Thumbs up for nation’s most northernly high school

RYDER Architecture has revealed details of the challenges involved in building the most northernly secondary school in the country.

Shetland’s Anderson High, which was delivered by hub North Scotland with main contractors Morrison Construction, has now welcomed 1,180 students and staff.

Ryder said the the school and associated halls of residence had to be inserted into a “highly sensitive context” which required careful consideration. Originally founded in 1862, the new Anderson High is one of the largest structures in Lerwick.

Chris Malcolm, architectural director at Ryder said, “The new Anderson High School and halls of residence projects presented us with a significant architectural challenge – how to successfully integrate a four storey exemplar school design into an unspoiled iron age setting.

“By drawing inspiration from the vernacular forms of the Shetland landscape, we hope we have created an architectural response sympathetic to this unique island setting.  It has been a real privilege to work on a project of such profound cultural significance to the people of Shetland.”

A central atrium space and “support spine” is surrounded by teaching spaces. Most of the classrooms are on an external façade to take advantage of natural light.

With many pupils spending most of term time staying in the halls of residence, it was important to provide a “home away from home”. Games rooms, television rooms, individual study booths and music practice rooms have all been included in the design along with additional support needs facilities and a weekend flat for visiting parents.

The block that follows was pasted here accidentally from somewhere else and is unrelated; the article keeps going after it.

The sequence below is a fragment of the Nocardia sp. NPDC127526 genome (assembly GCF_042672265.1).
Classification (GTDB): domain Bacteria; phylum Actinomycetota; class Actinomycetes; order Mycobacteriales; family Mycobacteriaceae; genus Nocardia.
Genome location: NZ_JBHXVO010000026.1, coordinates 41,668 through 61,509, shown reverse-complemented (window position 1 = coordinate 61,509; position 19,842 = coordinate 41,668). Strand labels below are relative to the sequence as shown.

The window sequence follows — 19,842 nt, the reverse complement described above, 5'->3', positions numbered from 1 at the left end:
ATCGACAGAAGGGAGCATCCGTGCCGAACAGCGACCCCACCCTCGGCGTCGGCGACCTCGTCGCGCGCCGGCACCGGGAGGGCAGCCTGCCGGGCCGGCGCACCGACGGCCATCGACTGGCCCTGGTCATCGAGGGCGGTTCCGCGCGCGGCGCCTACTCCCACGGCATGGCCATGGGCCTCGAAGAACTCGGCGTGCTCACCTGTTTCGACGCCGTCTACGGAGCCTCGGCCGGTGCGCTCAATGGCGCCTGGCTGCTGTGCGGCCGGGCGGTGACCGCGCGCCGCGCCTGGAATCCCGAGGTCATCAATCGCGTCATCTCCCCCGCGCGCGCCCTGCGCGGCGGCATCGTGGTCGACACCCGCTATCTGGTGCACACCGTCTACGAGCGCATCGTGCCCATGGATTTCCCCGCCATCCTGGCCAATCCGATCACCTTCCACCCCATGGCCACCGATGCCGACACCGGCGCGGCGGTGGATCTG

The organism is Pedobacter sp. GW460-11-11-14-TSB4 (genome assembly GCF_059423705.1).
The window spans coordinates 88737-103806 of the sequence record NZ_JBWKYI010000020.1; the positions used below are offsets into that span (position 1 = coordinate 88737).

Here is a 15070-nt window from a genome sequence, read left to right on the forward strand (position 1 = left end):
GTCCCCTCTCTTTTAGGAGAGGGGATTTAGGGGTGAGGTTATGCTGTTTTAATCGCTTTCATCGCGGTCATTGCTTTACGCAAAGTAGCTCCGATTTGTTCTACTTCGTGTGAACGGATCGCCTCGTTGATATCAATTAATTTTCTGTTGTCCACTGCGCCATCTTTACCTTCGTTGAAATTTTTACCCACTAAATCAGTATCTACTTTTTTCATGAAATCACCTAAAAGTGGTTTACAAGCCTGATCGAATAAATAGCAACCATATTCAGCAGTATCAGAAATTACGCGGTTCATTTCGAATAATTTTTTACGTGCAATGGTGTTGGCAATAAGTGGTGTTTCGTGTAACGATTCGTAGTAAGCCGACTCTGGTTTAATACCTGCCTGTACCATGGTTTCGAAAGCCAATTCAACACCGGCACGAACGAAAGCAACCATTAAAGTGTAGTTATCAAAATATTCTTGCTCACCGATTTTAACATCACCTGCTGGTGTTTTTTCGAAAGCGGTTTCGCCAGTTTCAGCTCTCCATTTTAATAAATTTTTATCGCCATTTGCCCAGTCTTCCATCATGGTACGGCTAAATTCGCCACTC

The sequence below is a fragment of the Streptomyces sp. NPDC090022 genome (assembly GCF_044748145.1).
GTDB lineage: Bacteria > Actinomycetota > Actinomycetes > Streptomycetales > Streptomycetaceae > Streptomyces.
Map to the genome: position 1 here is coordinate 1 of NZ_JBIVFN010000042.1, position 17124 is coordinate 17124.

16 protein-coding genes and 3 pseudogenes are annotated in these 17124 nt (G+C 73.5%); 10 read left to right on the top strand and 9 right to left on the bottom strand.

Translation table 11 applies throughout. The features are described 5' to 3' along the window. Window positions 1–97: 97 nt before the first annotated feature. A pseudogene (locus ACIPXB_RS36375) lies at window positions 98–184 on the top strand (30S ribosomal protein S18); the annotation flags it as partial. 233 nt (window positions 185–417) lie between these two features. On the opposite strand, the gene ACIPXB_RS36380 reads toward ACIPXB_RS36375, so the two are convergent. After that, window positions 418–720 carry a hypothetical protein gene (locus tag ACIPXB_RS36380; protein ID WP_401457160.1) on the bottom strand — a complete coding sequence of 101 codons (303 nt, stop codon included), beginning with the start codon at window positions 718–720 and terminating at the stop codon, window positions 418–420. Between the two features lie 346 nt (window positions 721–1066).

Mark Clarke, project director at Morrison added, “It was a pleasure working with Ryder building Anderson High School and its halls of residence, it being the most northerly high school in the UK. Ryder were a committed and user friendly partner who listened to feedback and, where they could, took supportive action without compromising the quality of two magnificent buildings that will be a testament to all involved for decades to come.”

Helen Budge from Shetland Islands Council said, “I am absolutely delighted with the end result and the public of Shetland have been very positive during the two open days we had before Christmas. The staff are finding it a much better environment to work in and the pupils are enjoying the spaces. The feeling of space and light in the building is wonderful and as the building absorbs the movement of pupils so there is a real sense of calm and tranquillity within it.  It is truly fantastic.”